Warning: The post you are about to read is about offensive words. It seeks to throw a spotlight on the social construction of offensive language, and illustrate how society’s interpretation of those words gives them power. In the course of this essay, some words you may find offensive may be used. And finally, any link that takes you to George Carlin will contain an entire dictionary of offensive words. Enter with caution.
Not much is sweeter to a mother’s ear than hearing her baby babble his or her first words. All of my children began their verbal era with the expected “coo” and “mamamamamamamama” and “dadadada”, but it’s been my 4 year old, Cristopher, who has upped the verbal ante in our house. Cristopher loves words and stories and music. He spoke his first recognizable sentences at just before two years old (“Grandpa, is the soup deeee-licious?”) and loves to “tell us stories with his mouth” which means he creates stories instead of just reading them from a book. But recently, Cristopher has been making up his own words, which is cute, and funny, and confusing, at least for a little while.
Most of what Cristopher makes up is gibberish, or substitutions for other words. But the most recent, and consistent word creation had me concerned, at first, until I realized a very important thing: his reality is not my reality; his history is not my history. We have different perspectives, even though we are mother and son.
The word started as “honkachew.” He would randomly use the word in sentences and I would repeat it back to him to reinforce that his words are important.
“Um, honkachew, Cristopher,” and I would go back to whatever I was doing. I couldn’t figure out a pattern in the word use, nor what it meant, and just assumed it was another of the dozens of phrases that Cristopher created.
And then a few weeks ago, the word changed to “honka” and I thought he was being funny and imitating one of his trucks honking. I didn’t try to correct him, and again, I would repeat the word back to him. And then about two weeks ago, the word changed once again. This time, the word was “honky.”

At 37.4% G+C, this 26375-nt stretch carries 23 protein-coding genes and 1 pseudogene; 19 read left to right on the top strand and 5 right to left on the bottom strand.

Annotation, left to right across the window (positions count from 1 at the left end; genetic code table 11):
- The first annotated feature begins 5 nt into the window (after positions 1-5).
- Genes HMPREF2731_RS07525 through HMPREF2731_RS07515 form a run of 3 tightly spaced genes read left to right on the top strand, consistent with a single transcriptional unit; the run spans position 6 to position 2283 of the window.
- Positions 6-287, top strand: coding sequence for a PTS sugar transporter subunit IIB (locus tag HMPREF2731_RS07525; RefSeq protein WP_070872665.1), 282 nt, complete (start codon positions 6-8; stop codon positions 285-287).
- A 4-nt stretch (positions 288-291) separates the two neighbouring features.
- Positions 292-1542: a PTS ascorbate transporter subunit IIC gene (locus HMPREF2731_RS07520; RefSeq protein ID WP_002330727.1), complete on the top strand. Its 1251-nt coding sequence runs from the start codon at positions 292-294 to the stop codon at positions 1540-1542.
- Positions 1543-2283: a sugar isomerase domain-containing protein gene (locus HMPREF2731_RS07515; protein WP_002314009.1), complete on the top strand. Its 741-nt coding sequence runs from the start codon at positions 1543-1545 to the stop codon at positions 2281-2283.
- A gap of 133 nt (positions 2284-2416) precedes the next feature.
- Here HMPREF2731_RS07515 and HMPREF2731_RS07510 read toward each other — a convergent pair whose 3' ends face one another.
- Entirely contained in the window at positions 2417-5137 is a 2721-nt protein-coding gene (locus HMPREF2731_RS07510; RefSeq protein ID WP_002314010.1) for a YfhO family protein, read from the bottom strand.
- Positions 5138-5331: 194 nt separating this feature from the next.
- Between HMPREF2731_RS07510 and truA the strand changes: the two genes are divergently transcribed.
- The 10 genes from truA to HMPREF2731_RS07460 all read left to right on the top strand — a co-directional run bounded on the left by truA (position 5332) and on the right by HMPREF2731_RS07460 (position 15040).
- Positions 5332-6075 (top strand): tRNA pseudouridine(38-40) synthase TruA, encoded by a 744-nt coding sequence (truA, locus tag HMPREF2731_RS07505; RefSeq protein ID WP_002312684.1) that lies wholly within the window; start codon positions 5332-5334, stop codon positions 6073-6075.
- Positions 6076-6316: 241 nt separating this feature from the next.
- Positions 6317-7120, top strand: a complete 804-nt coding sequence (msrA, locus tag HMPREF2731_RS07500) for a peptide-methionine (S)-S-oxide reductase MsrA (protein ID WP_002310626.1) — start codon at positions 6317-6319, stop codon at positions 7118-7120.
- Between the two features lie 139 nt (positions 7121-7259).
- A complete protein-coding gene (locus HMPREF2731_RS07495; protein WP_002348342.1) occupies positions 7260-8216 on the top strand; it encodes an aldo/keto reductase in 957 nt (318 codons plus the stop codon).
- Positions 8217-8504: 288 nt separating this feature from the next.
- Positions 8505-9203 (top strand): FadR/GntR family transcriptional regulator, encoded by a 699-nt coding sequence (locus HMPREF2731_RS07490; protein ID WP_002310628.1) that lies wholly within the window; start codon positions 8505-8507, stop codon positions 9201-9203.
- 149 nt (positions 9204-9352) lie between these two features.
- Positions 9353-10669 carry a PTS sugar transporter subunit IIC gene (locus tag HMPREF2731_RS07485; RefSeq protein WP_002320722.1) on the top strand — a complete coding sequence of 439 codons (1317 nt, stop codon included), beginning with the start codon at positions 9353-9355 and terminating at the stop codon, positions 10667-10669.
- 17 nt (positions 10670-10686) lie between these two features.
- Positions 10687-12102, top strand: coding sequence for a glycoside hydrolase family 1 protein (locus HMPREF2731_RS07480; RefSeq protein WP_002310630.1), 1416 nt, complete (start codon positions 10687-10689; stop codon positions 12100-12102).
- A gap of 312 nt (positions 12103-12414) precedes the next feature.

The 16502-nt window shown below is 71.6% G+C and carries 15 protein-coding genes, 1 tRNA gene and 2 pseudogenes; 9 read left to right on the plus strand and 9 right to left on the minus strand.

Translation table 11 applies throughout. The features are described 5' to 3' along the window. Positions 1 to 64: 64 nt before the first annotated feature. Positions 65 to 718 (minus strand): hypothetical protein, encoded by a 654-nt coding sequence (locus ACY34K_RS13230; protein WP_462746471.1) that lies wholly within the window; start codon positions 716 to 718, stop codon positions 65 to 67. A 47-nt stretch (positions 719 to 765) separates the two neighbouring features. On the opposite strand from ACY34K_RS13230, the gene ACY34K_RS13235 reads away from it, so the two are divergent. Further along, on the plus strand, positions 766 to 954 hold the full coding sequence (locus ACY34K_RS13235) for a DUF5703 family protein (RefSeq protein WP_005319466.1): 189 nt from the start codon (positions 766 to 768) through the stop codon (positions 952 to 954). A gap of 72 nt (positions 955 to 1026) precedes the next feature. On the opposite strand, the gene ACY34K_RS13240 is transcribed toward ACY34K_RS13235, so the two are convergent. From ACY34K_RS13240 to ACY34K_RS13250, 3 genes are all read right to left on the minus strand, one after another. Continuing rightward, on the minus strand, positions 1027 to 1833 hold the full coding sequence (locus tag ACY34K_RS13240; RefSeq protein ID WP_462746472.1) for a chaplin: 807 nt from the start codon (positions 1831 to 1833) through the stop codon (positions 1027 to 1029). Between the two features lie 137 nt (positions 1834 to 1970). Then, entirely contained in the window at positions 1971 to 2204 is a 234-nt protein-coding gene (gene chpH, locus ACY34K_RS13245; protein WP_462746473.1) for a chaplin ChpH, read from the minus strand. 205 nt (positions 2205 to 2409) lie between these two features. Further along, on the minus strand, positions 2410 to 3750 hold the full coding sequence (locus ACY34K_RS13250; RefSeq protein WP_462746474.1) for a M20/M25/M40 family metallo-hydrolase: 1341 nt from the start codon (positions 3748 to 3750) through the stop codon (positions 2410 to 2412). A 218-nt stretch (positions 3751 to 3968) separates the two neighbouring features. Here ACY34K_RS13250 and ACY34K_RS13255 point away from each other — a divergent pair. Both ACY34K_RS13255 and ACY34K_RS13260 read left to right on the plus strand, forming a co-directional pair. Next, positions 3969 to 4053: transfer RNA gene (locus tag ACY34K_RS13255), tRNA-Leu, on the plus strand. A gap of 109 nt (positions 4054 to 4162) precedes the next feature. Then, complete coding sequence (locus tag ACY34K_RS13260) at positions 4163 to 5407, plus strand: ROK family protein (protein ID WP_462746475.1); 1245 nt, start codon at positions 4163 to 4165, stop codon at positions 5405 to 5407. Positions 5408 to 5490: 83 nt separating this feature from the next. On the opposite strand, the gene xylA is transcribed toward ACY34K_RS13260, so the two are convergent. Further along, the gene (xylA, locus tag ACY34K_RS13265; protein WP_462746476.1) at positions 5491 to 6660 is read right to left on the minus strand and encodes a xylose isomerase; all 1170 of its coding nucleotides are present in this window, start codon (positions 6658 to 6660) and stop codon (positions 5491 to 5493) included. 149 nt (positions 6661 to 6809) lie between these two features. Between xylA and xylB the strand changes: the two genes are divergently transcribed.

If you didn’t grow up in American culture, or maybe you didn’t grow up in the age of American culture I did, the term “honky” might not mean much to you. But in my American culture, and everyone’s American culture is different, by the way, the term “honky” is offensive to some. It’s largely used as a derogatory term for Caucasians.
As soon as Cristopher began using “honky,” I tried to correct him and change it back to “honka.” I was mortified that someone might think I had taught him that word, and was worried that he might say it at school. I could only imagine the backlash that would ensue if the child of a Sociology instructor who teaches the sociology of Ethnicity and Nationalism and studies race relations, shows up at preschool saying “honky” to random people. I was worried, and because of that worry, I didn’t much care what the word meant to him.
But then a few days ago, a not-so-funny thing happened: Cristopher had an issue with someone else, and his feelings got hurt because of the interaction. When he found me a few minutes later, I saw the look on his face and knew he needed me to comfort him. But it’s difficult for almost everyone I’ve met to say, “I need comfort,” or, “I need a hug,” or, “please hold me,” and the same has become true for Cristopher. Instead of asking for a hug, he held out his arms and quietly said, “Mama, honky.”
Several realizations hit me at the same time when Cristopher said, “Mama, honky.” First, I realized we were from different cultures, and in his culture, “honky” means love and comfort from your mother. Second, I realized that the meaning of words is what we create the meaning to be. Third, I realized, once again, how important it is to understand that your own culture is not everyone’s culture. And fourth, I realized, again, how easy it is to have misunderstandings between people and cultures, even with words that you never considered to be offensive or confusing in your own culture. Paul De Man (1973) examined this area of misunderstanding through a deconstructionist analysis of what was arguably the first television show to attempt to highlight the ridiculousness of bigotry and bigoted terms, All in the Family. DeMan argued that phrases and terms can be misinterpreted based, not only on literal or figurative interpretation, but also on the intent of the speaker.